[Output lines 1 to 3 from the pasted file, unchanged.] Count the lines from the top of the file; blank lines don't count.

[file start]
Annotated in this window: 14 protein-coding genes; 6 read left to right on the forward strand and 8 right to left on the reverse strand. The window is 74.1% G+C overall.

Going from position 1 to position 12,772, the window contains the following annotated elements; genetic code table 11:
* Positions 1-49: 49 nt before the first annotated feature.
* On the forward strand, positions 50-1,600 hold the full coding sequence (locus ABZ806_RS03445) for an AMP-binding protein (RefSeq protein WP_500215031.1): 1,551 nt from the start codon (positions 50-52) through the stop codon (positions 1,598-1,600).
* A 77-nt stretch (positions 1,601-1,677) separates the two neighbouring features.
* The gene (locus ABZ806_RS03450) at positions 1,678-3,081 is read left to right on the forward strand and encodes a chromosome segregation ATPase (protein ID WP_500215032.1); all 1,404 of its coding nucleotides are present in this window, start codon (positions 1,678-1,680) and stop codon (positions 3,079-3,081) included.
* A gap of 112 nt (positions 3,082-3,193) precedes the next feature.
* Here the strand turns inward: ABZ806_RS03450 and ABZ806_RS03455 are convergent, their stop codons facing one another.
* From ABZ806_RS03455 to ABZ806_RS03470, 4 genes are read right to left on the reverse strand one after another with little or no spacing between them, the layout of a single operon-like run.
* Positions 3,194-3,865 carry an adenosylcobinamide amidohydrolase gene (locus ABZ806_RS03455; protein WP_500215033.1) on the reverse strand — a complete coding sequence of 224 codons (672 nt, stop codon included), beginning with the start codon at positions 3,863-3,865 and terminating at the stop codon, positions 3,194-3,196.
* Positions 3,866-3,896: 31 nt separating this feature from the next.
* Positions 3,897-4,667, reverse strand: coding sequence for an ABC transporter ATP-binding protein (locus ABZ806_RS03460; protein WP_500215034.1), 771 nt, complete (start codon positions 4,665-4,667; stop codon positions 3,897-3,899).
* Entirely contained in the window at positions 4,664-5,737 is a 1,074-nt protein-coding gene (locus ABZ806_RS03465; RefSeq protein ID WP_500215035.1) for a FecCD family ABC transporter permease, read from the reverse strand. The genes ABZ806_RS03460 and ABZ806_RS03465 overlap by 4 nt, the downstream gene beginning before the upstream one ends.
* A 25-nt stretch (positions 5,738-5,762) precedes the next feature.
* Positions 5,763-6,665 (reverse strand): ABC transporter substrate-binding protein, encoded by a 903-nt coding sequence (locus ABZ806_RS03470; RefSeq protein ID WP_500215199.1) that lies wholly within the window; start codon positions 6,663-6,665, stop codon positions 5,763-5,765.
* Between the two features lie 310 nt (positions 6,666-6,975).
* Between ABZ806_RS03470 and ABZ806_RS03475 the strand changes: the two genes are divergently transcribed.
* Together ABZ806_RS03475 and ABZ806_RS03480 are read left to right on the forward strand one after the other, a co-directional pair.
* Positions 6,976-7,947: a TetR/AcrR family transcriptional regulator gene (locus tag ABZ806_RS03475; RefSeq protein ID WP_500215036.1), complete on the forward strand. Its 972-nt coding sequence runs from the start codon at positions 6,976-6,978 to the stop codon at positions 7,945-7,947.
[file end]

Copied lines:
Annotated in this window: 14 protein-coding genes; 6 read left to right on the forward strand and 8 right to left on the reverse strand. The window is 74.1% G+C overall.

Going from position 1 to position 12,772, the window contains the following annotated elements; genetic code table 11:
* Positions 1-49: 49 nt before the first annotated feature.